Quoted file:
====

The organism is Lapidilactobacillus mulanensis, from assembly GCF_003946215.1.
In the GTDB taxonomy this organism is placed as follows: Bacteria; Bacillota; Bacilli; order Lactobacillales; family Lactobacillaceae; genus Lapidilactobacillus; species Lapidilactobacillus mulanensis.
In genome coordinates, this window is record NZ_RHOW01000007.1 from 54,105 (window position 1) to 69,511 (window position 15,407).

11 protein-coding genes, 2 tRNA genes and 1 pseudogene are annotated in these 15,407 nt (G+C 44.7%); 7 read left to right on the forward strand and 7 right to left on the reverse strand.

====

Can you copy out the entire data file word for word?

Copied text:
The organism is Lapidilactobacillus mulanensis, from assembly GCF_003946215.1.
In the GTDB taxonomy this organism is placed as follows: Bacteria; Bacillota; Bacilli; order Lactobacillales; family Lactobacillaceae; genus Lapidilactobacillus; species Lapidilactobacillus mulanensis.
In genome coordinates, this window is record NZ_RHOW01000007.1 from 54,105 (window position 1) to 69,511 (window position 15,407).

11 protein-coding genes, 2 tRNA genes and 1 pseudogene are annotated in these 15,407 nt (G+C 44.7%); 7 read left to right on the forward strand and 7 right to left on the reverse strand.